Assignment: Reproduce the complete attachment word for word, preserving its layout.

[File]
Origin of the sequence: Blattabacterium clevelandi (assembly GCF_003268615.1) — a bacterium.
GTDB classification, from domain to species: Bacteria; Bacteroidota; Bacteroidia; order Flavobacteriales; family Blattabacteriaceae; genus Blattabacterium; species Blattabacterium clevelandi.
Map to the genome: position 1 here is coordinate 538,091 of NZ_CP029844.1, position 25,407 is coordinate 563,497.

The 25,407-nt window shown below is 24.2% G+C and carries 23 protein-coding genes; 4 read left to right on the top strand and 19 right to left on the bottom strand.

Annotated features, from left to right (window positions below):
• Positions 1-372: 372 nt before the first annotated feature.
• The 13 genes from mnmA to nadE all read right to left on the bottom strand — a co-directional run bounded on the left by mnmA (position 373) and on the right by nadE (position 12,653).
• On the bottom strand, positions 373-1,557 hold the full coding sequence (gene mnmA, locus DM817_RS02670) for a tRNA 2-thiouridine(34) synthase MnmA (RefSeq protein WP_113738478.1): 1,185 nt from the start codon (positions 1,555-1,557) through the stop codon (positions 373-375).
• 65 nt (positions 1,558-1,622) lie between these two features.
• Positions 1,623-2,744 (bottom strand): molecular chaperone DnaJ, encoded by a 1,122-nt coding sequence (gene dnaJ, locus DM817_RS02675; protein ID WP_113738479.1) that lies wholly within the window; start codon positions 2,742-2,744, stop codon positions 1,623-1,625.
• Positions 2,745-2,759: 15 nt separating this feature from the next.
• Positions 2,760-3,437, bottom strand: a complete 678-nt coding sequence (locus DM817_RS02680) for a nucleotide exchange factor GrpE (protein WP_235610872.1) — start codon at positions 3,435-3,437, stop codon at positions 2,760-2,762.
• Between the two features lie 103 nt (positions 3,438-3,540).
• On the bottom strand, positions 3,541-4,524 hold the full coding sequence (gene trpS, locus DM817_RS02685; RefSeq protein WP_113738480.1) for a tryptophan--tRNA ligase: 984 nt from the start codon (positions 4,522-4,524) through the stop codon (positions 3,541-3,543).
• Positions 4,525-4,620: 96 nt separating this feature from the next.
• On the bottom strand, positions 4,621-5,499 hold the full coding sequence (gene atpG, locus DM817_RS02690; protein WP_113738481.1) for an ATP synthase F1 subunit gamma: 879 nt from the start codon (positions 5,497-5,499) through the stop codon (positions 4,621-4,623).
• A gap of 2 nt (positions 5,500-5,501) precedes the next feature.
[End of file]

Origin of the sequence: Blattabacterium clevelandi (assembly GCF_003268615.1) — a bacterium.
GTDB classification, from domain to species: Bacteria; Bacteroidota; Bacteroidia; order Flavobacteriales; family Blattabacteriaceae; genus Blattabacterium; species Blattabacterium clevelandi.
Map to the genome: position 1 here is coordinate 538,091 of NZ_CP029844.1, position 25,407 is coordinate 563,497.

The 25,407-nt window shown below is 24.2% G+C and carries 23 protein-coding genes; 4 read left to right on the top strand and 19 right to left on the bottom strand.

Annotated features, from left to right (window positions below):
• Positions 1-372: 372 nt before the first annotated feature.
• The 13 genes from mnmA to nadE all read right to left on the bottom strand — a co-directional run bounded on the left by mnmA (position 373) and on the right by nadE (position 12,653).
• On the bottom strand, positions 373-1,557 hold the full coding sequence (gene mnmA, locus DM817_RS02670) for a tRNA 2-thiouridine(34) synthase MnmA (RefSeq protein WP_113738478.1): 1,185 nt from the start codon (positions 1,555-1,557) through the stop codon (positions 373-375).
• 65 nt (positions 1,558-1,622) lie between these two features.
• Positions 1,623-2,744 (bottom strand): molecular chaperone DnaJ, encoded by a 1,122-nt coding sequence (gene dnaJ, locus DM817_RS02675; protein ID WP_113738479.1) that lies wholly within the window; start codon positions 2,742-2,744, stop codon positions 1,623-1,625.
• Positions 2,745-2,759: 15 nt separating this feature from the next.
• Positions 2,760-3,437, bottom strand: a complete 678-nt coding sequence (locus DM817_RS02680) for a nucleotide exchange factor GrpE (protein WP_235610872.1) — start codon at positions 3,435-3,437, stop codon at positions 2,760-2,762.
• Between the two features lie 103 nt (positions 3,438-3,540).
• On the bottom strand, positions 3,541-4,524 hold the full coding sequence (gene trpS, locus DM817_RS02685; RefSeq protein WP_113738480.1) for a tryptophan--tRNA ligase: 984 nt from the start codon (positions 4,522-4,524) through the stop codon (positions 3,541-3,543).
• Positions 4,525-4,620: 96 nt separating this feature from the next.
• On the bottom strand, positions 4,621-5,499 hold the full coding sequence (gene atpG, locus DM817_RS02690; protein WP_113738481.1) for an ATP synthase F1 subunit gamma: 879 nt from the start codon (positions 5,497-5,499) through the stop codon (positions 4,621-4,623).
• A gap of 2 nt (positions 5,500-5,501) precedes the next feature.